For Rivenc, working in Long Beach had been eye-opening when her team helped to organize Far-Sited: Creating & Conserving Art in Public Places, a weekend-long conference that celebrated the 50 years since the ’65 symposium in 2015.

“Through the prism of collaboration working on this project I have gained a huge appreciation [for Long Beach],” Rivenc said. “There is so much history and the historical significance of the symposium is not something you associate with a small town. It was a magnificent thing. [Far-Sited] attracted not only a diverse local audience, but a wide-reaching audience from across the country when it debuted.”

Now, the UAM is celebrating its sixth sculpture restoration, Robert Irwin’s Window Wall (1975). That leaves 14 more sculptures to tackle for restoration to complete the collection.

The conservation will be take place in conjunction with the exhibition Robert Irwin: Site Determined, opening at the end of January 2018 at UAM.

“The Irwin sculpture on our campus is Irwin’s first site specific work,” Trimble said.” The exhibition is curated by CSULB professor of Art History, Matthew Simms, who is considered one of the top Irwin scholars in the country. The show will travel nationally and will travel to Pratt Institute of Architecture in New York after its debut in Long Beach. Prestel has picked up and is publishing the book.”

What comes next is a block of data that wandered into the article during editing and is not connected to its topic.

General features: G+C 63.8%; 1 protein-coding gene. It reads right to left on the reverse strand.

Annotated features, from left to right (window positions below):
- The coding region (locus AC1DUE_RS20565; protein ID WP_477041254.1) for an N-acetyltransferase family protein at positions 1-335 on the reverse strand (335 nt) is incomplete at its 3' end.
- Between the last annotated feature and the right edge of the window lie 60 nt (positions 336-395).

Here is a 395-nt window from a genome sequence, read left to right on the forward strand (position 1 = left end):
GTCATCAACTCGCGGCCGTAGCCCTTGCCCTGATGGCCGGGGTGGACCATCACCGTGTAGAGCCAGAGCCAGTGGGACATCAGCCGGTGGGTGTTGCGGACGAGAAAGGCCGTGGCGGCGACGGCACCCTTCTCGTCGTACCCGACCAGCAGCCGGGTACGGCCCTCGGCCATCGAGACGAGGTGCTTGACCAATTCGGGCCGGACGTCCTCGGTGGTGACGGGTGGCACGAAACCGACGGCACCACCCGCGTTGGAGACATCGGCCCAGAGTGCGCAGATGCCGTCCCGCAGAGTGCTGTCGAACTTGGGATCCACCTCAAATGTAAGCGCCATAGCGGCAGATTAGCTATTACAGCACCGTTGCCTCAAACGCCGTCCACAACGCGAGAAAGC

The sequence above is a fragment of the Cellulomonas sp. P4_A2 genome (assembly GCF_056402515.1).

The 2015 Far-Sited exhibition at CSULB.

So students, you may think the pieces of metal so carefully molded and arranged adjacent to the Student Union resemble a whale—and that’s perfectly okay. And Angelenos, you may think CSULB is just another college campus somewhere along the border of Orange County. You can carry on with that assumption. But millions of dollars invested in rehabilitating iconic mid-century buildings and artfully restoring outdoor sculptural works by reputable artists and industrialists don’t lie.

“These sculptures are a part of our campus, part of our history,” Trimble said. “I want the campus to be able to have that kind of pride in the culture here and see these as cultural assets, just as it does with sports and everything else. This just adds to the importance of what this campus is.”

Just like Long Beach itself, I do believe CSULB will continue to fly under the radar. Not because no one knows it’s there, but because we’re the best kept secret in Southern California. Anyone who takes the time to visit can see with their own eyes the harmony and beauty in its design, and reap their own reward.